Racecourse Projects operation strengthens

Racecourse Projects delivered 400,000 tonnes of cane to Mackay Sugar and Wilmar Sugar mills

Agribusiness
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More than 5000 hectares of cane keeping business moving.

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Operating partner for Racecourse Projects is George Williams, who is a fourth-generation cane farmer who grew up on the family farm at Dawlish, just north of Sarina.

Operating partner for Racecourse Projects is George Williams, who is a fourth-generation cane farmer who grew up on the family farm at Dawlish, just north of Sarina.

The highly successful Mackay district farming operation Racecourse Projects had its foundations in October 2013 and continues to grow from strength to strength.

Over time the company has invested in more than 5000 hectares of cane land in the Mackay/Plane Creek districts. Last year more than 400,000 tonnes of cane were delivered by the company's four harvesting groups to Mackay Sugar and Wilmar Sugar mills.

Racecourse Projects is owned by majority shareholder Proterra Investment Partners, an American private equity company that invests in natural resources - agriculture, food, metals and mining - and owns sugar mills in Brazil.

Another major shareholder is Mackay Sugar Limited, which is Australia's second largest sugar milling company, operating mills at Farleigh, Marion and Racecourse.

Operating partner for Racecourse Projects is George Williams, a fourth generation cane farmer who grew up on the family farm at Dawlish, just north of Sarina.

A qualified fitter and turner at Plane Creek Mill, Mr Williams' aim was eventually going back on the family farm, which he still runs these days under a share farming agreement with the company.

While he doesn't get to sit on a tractor much these days, he oversees four farm managers and sets the framework and overall direction of the operation.

Racecourse Projects employs up to 50 staff during the season and as a result has invested heavily in health and safety initiatives. Over the past eight years, the farms have all been converted to a 2.4 metre, 800 mm dual row, controlled traffic system.

"It's an efficient system. There is less compaction than traditional methods, which will lead to improved water retention over time," Mr Williams said.

"We only cultivate the 'grow zone' and our harvesters only have to travel 4166 metres per ha, saving over 2km per ha in travel compared with a 1.6 metre row farm setup. That's 10,000 km per year."

"This system also reduces the amount of turning at the end of the paddock. It has given us huge savings in fuel and labour. Using less horsepower by travelling slower also means a better quality cut with less damage to the stool, giving us improved ratoons."

The farm machinery runs on GPS, and all chemical and nutrient records are electronic and come directly from the tractor. For the past three years the harvesters have had yield monitors fitted. The data the yield monitors provide allows inputs to be matched with yield potential within the paddock.

"We now have enough yield monitors to cover our entire property. This technology ensures we are not applying fertiliser where there are yield-limiting factors like water logging, grubs or just poor soil," Mr Williams said.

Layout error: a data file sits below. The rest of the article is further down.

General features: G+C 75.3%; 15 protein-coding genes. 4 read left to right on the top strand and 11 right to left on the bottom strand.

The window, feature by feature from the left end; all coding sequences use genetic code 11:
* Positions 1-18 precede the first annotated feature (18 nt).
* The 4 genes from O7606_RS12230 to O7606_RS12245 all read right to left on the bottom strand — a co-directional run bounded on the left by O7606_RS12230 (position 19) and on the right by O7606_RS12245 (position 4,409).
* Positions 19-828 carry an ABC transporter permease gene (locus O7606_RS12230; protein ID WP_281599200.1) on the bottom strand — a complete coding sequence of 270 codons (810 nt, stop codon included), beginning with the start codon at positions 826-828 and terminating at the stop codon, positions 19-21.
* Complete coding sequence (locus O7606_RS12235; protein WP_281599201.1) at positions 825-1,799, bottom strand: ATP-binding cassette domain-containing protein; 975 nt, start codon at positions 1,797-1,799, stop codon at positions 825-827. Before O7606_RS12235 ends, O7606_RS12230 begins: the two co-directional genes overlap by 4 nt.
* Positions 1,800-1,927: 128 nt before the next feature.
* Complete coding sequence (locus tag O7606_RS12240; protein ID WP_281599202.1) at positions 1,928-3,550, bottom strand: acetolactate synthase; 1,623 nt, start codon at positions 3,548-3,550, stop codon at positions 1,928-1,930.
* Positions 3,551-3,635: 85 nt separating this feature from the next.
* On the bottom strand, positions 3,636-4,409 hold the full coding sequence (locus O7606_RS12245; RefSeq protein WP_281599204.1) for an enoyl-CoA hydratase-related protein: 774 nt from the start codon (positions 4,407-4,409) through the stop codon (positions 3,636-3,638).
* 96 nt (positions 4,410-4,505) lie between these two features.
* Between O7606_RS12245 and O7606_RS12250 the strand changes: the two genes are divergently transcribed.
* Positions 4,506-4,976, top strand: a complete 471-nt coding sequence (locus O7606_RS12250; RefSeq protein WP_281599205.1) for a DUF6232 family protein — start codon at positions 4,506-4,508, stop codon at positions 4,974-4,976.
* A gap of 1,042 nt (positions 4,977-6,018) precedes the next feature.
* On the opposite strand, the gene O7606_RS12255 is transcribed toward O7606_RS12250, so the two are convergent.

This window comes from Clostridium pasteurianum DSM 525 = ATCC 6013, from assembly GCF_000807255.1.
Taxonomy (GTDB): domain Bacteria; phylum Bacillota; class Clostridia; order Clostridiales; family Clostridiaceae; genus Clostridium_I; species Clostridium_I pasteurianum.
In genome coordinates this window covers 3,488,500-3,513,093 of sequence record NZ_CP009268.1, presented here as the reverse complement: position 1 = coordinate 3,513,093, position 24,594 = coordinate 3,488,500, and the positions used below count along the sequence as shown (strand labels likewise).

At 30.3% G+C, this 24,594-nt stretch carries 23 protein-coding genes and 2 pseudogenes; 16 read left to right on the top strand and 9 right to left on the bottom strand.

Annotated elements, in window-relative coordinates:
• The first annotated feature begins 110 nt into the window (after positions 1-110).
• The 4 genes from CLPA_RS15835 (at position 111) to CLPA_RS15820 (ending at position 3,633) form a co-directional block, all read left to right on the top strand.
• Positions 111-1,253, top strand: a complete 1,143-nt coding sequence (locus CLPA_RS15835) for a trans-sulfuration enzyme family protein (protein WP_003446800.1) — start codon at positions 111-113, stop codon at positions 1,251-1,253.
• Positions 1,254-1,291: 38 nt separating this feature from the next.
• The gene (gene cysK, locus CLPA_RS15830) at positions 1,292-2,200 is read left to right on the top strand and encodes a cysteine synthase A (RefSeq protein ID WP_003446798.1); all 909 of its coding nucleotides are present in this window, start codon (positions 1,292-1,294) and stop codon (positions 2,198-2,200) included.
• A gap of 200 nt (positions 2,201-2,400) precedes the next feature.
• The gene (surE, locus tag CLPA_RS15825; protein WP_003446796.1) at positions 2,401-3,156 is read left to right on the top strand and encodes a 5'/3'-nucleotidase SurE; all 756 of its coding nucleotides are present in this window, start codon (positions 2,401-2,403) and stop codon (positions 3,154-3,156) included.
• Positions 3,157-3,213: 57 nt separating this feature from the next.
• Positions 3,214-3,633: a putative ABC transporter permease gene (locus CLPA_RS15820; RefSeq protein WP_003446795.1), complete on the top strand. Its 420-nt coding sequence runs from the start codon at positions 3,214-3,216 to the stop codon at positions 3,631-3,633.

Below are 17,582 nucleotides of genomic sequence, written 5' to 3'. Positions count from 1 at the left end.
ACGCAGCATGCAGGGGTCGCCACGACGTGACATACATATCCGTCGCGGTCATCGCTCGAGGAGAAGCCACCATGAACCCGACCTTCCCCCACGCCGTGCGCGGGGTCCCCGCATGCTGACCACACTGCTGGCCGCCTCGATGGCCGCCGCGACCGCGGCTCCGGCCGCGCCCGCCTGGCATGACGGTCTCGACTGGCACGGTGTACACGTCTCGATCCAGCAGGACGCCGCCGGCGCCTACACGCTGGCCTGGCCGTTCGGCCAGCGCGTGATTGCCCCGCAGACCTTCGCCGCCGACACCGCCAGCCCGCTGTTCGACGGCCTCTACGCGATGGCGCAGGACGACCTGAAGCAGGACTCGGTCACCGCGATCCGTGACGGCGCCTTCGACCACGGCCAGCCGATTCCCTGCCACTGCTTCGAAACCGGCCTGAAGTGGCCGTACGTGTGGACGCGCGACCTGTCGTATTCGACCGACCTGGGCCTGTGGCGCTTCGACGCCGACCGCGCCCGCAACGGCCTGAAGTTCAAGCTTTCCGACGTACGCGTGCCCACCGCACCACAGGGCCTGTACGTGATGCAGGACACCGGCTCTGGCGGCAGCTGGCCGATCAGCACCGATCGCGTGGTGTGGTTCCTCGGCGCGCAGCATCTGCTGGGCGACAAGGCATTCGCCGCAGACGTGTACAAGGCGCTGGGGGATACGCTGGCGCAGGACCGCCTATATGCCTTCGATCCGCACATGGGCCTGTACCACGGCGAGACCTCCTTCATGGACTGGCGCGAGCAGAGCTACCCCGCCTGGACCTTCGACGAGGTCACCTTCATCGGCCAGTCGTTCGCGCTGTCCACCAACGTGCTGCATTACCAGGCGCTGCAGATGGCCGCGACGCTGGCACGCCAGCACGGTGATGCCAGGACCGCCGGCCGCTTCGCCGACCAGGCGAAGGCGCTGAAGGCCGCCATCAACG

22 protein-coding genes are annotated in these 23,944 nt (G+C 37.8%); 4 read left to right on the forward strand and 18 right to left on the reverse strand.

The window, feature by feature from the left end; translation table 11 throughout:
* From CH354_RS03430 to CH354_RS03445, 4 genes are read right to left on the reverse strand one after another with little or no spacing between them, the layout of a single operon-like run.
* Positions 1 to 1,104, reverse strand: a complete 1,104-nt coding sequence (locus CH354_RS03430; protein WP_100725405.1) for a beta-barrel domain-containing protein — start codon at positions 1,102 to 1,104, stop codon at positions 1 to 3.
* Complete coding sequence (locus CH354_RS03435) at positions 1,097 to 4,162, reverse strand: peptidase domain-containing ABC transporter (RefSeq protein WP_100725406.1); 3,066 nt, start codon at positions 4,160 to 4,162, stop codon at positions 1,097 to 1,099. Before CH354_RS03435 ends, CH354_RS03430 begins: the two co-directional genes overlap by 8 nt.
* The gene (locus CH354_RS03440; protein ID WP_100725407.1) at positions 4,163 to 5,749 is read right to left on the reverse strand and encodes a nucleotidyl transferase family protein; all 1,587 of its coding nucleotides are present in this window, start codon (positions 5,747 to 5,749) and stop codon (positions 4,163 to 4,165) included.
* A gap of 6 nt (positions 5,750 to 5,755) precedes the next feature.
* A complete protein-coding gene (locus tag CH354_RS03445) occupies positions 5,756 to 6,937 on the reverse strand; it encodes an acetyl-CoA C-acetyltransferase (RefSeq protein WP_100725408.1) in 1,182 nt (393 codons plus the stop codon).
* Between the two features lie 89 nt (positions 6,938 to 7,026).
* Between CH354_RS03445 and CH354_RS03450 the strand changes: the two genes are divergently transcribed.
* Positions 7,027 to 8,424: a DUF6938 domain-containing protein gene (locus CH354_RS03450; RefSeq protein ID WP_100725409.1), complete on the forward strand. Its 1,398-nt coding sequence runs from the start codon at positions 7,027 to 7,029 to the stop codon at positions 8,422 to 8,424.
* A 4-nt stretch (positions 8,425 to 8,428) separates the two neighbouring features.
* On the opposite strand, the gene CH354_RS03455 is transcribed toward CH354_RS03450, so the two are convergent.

"We believe that matching inputs to yield potential is good economics for the business and benefits the environment by maximising input utilisation."

Cane is ratooned for six years, with a 15 per cent fallow factor. The variety selection is up to farm managers with only limited input from Mr Williams. They work with MAPS and an agronomist to determine the selection based on soil types and early/late harvest factors.

Soybeans are grown in rotation with the cane to reduce nitrogen requirements for top dressing and plant cane. The soybeans have been sold to market in previous years but where this has not been possible, they are ploughed back in as a green manure crop.

Currently there are two trials underway on the farms. The first is a multi-species trial over 12 hectares. This is looking at seedling viability and efficiency using an air seeder on a harvester during harvesting compared with using a wavy disc cultivator. Soybean crops have been planted in the trial as a control.

The second trial has involved using an app developed by CSIRO agricultural researcher Dr Peter Thorburn to look at reducing nitrogen rates late in the season for ratoons cut in October, for instance.

"For me, the ratoons we cut in October don't have the same yield potential as the ratoons cut in June, so why are we putting on the same amount of nitrogen," Mr Williams said.

"How far can we cut the nitrogen rate back in October without having an impact on yield? The initial results are looking good."

The first priority for the company was obtaining Bonsucro accreditation in 2017. Now the company is working with Canegowers Mackay based agricultural economist John Eden to obtain Smartcane BMP accreditation this year.

"We need to do the work to prove to people that we have best management practice by keeping the records," he said

"The actual farming practice in the paddock is the important part of BMP and we've been very focused on getting that right, rather than the certificate on the wall. We are constantly improving drainage and creating spoon drains and recycling pits as we fallow paddocks."

The story Racecourse Projects operation strengthens first appeared on North Queensland Register.

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